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How stimulants may affect your heart
- By Julie Corliss, Executive Editor, Harvard Heart Letter
Beware that over-the-counter supplements may contain hidden, potentially harmful stimulants.
Prescriptions for stimulants have risen sharply over the past two decades. Commonly used to treat attention deficit hyperactivity disorder (ADHD) in children, these drugs include amphetamines (Adderall, Adzenys) and methylphenidate (Ritalin, Concerta). But increasingly, stimulants are being prescribed to older adults. New research suggests they may cause a short-term spike in the risk of heart attacks, strokes, and heart rhythm disorders (arrhythmias).
The findings make sense, since stimulants cause the heart to beat faster and with greater force, both of which can raise blood pressure, says Dr. Pieter Cohen, an associate professor of medicine at Harvard Medical School and an internist at Harvard-affiliated Cambridge Health Alliance. "These well-known side effects may be more worrisome in older people, who are more vulnerable to heart problems than younger people are," he says.
Serious heart problems?
The study, published Oct. 25, 2021, in JAMA Network Open, included more than 6,400 people ages 66 and older who started a stimulant prescription between 2017 and 2019. Researchers then compared each of them with four adults similar in age and health status who weren’t taking a stimulant. On average, stimulant users were 40% more likely to end up in the emergency room or hospital with a serious heart complication within 30 days of starting the drug.
However, these types of observational studies can’t prove cause and effect, Dr. Cohen cautions. And over the longer term (six to 12 months), people taking stimulants did not experience heightened heart-related risks compared with the nonusers. Still, the findings highlight issues relevant to older adults and anyone at risk of heart disease.
One is a reminder that stimulants aren’t found only in prescription drugs. They also may be hiding in popular dietary supplements, including those that promise weight loss, muscle strength and endurance, and better cognition (see "Hidden dangers: Stimulants in supplements").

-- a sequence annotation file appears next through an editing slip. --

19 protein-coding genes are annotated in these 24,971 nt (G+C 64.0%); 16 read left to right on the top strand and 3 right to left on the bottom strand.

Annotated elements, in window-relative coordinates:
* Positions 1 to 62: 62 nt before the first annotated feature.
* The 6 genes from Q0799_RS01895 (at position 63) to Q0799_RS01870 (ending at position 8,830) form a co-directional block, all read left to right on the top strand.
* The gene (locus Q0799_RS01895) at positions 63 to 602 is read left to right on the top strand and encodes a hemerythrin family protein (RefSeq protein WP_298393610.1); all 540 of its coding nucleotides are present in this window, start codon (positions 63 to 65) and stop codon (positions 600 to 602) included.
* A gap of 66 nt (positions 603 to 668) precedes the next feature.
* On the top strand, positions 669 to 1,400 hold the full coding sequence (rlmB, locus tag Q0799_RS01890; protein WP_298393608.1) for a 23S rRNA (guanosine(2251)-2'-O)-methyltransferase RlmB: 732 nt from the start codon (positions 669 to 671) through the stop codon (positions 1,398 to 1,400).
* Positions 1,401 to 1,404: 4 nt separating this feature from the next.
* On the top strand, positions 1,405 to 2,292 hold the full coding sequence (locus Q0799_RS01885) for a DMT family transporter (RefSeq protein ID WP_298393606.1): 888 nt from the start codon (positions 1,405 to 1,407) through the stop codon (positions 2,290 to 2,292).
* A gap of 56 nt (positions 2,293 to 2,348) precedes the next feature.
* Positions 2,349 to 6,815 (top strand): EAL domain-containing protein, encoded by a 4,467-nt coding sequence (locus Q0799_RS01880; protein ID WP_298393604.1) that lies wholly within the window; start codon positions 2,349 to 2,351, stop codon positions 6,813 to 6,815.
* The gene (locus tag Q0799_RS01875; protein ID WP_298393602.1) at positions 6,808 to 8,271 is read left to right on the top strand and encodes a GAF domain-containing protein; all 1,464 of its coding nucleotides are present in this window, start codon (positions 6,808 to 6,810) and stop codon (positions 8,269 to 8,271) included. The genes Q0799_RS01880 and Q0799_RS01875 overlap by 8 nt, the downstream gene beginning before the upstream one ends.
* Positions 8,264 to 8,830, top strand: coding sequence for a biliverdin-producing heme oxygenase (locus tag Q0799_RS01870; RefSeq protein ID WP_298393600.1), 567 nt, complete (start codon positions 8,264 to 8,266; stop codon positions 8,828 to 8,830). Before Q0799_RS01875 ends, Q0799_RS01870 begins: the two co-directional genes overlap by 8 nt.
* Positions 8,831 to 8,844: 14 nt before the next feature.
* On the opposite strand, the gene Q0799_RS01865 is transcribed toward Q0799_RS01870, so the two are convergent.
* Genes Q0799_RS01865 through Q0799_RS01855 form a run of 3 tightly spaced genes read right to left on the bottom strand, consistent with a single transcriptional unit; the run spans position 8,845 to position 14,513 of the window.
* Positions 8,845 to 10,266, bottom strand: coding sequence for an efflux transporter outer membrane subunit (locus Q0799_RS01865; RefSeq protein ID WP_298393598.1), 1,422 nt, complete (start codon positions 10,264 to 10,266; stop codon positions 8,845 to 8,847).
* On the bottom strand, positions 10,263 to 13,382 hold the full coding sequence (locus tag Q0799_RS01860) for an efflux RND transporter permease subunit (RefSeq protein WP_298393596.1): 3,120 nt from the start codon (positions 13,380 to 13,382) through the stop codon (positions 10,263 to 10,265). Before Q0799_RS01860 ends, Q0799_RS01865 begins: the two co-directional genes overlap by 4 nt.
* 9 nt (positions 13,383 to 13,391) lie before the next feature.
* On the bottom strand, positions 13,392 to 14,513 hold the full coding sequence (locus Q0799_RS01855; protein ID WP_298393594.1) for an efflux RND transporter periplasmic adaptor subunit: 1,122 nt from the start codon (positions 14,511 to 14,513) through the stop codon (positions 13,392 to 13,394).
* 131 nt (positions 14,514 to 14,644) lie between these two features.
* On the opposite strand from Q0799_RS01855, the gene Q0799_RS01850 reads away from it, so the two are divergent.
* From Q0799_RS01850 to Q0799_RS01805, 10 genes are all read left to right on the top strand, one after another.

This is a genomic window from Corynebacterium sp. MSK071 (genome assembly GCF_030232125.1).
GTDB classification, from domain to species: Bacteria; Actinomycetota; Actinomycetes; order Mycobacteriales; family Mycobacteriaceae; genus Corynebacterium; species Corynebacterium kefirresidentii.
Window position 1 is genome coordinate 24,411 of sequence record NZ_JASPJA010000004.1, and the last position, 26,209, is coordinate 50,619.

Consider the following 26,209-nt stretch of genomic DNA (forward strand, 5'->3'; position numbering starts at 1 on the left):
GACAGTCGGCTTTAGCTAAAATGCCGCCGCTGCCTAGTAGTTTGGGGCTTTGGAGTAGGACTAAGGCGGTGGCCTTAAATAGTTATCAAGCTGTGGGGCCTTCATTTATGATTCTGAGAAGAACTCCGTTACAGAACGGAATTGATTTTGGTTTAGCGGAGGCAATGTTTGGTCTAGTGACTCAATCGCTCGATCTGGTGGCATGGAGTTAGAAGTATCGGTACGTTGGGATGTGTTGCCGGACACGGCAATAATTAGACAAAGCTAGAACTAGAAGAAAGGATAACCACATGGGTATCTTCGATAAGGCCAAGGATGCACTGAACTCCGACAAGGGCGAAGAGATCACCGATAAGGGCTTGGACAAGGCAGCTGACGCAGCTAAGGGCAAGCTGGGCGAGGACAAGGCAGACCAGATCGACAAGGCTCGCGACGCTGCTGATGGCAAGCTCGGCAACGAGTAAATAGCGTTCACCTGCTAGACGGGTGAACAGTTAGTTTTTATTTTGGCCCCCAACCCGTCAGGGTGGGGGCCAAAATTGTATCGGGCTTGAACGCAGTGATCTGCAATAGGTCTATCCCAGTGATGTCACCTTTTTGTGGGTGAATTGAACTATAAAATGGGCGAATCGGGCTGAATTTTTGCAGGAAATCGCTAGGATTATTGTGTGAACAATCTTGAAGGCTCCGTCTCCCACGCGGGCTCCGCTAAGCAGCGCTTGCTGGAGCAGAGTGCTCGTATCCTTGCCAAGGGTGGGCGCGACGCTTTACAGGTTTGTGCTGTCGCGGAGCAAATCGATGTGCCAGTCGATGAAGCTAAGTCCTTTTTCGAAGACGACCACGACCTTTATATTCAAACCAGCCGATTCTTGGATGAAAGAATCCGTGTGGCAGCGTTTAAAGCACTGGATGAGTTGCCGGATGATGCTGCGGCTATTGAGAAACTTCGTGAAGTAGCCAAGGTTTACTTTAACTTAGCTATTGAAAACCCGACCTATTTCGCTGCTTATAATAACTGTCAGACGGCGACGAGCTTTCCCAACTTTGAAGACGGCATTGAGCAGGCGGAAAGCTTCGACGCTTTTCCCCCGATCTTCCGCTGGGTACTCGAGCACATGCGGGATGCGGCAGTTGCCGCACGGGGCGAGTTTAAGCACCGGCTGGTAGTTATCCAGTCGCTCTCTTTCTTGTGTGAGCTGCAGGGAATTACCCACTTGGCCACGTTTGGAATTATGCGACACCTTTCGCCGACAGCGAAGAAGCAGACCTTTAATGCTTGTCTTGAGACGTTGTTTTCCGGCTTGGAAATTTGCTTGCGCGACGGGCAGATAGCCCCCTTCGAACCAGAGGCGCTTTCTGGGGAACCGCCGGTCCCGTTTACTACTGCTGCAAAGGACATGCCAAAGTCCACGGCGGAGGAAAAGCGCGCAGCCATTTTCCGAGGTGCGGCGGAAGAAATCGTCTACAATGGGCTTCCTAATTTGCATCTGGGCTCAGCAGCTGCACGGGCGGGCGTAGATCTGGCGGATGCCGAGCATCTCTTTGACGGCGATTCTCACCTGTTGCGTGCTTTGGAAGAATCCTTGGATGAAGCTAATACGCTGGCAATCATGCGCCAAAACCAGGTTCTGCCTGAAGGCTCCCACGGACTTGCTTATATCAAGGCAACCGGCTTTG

The other is to carefully consider whether the potential perks of taking a stimulant — or any other drug or supplement with no proven longevity benefit — is worth even a small risk of potentially life-threatening cardiovascular harm, says Dr. Cohen. The rise in stimulant prescriptions in older adults may reflect greater awareness of ADHD in adults. The drugs are also prescribed "off-label" for problems such as fatigue, thinking problems, or depression. But there’s no good evidence that stimulants are even effective for such issues, says Dr. Cohen.
Hidden dangers: Stimulants in supplements
Weight loss and sports supplements may contain prohibited, unlisted, and potentially dangerous stimulants, according to a 2021 study in Clinical Toxicology co-authored by Dr. Pieter Cohen, an internist at Harvard-affiliated Cambridge Health Alliance.
He and his colleagues tested 17 brands of supplements containing deterenol, a synthetic stimulant that is not approved by the FDA and has never been tested in humans. Side effects include nausea, vomiting, palpitations, chest pain, and cardiac arrest. In addition to deterenol, they found eight additional stimulants in the supplements. More than half the brands contained two or more prohibited, harmful stimulants. As is true for many supplements, what was actually in the bottles rarely matched the ingredients listed on the label.
"Because they’re regulated as food, dietary supplements are exempt from FDA approval, so companies that make supplements aren’t required to test their products for efficacy or safety," explains Dr. Cohen. People can easily buy supplements in pharmacies, nutrition stores, and online. Anyone who takes weight loss or sports supplements may unknowingly ingest stimulants, possibly risking their cardiovascular health. Products that claim to improve brain health or cognition may also contain untested stimulants, Dr. Cohen adds.
The bottom line
If you’re over 65, and especially if you have high blood pressure or other risk factors for heart disease, think twice before taking a prescription stimulant, he recommends. But at least these medications have undergone a robust FDA approval process to be legally prescribed in the United States. That’s not the case with dietary supplements. It’s fine to take a supplement if you’re trying to replenish a specific vitamin or mineral, says Dr. Cohen. "But I would definitely stay away from any supplement that promises a near-term health benefit such as weight loss, muscle building, or memory enhancement," he says.Image: © PIKSEL/Getty Images
About the Author
Julie Corliss, Executive Editor, Harvard Heart Letter
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